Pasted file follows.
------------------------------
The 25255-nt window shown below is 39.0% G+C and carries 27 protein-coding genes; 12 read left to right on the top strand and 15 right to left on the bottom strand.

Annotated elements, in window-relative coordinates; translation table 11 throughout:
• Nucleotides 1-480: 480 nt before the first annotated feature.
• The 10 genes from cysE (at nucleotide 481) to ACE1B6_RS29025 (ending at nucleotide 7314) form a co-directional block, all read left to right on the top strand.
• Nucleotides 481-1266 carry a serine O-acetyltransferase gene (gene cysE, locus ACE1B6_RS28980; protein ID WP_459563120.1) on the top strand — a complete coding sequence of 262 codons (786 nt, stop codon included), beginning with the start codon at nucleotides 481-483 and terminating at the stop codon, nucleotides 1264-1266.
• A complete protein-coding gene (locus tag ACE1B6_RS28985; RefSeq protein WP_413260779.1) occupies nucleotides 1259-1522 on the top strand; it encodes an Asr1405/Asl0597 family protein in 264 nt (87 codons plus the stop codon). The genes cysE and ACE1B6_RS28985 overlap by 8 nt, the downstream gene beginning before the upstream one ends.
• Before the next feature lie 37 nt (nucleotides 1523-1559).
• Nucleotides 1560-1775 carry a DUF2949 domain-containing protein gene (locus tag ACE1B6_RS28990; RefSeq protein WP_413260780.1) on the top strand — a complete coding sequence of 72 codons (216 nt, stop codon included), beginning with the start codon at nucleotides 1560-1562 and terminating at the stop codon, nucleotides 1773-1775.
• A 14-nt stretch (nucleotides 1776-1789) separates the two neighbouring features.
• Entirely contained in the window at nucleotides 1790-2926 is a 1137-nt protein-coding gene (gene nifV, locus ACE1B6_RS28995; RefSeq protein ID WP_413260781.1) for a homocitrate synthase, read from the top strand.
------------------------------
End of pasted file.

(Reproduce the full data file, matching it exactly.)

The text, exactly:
The 25255-nt window shown below is 39.0% G+C and carries 27 protein-coding genes; 12 read left to right on the top strand and 15 right to left on the bottom strand.

Annotated elements, in window-relative coordinates; translation table 11 throughout:
• Nucleotides 1-480: 480 nt before the first annotated feature.
• The 10 genes from cysE (at nucleotide 481) to ACE1B6_RS29025 (ending at nucleotide 7314) form a co-directional block, all read left to right on the top strand.
• Nucleotides 481-1266 carry a serine O-acetyltransferase gene (gene cysE, locus ACE1B6_RS28980; protein ID WP_459563120.1) on the top strand — a complete coding sequence of 262 codons (786 nt, stop codon included), beginning with the start codon at nucleotides 481-483 and terminating at the stop codon, nucleotides 1264-1266.
• A complete protein-coding gene (locus tag ACE1B6_RS28985; RefSeq protein WP_413260779.1) occupies nucleotides 1259-1522 on the top strand; it encodes an Asr1405/Asl0597 family protein in 264 nt (87 codons plus the stop codon). The genes cysE and ACE1B6_RS28985 overlap by 8 nt, the downstream gene beginning before the upstream one ends.
• Before the next feature lie 37 nt (nucleotides 1523-1559).
• Nucleotides 1560-1775 carry a DUF2949 domain-containing protein gene (locus tag ACE1B6_RS28990; RefSeq protein WP_413260780.1) on the top strand — a complete coding sequence of 72 codons (216 nt, stop codon included), beginning with the start codon at nucleotides 1560-1562 and terminating at the stop codon, nucleotides 1773-1775.
• A 14-nt stretch (nucleotides 1776-1789) separates the two neighbouring features.
• Entirely contained in the window at nucleotides 1790-2926 is a 1137-nt protein-coding gene (gene nifV, locus ACE1B6_RS28995; RefSeq protein ID WP_413260781.1) for a homocitrate synthase, read from the top strand.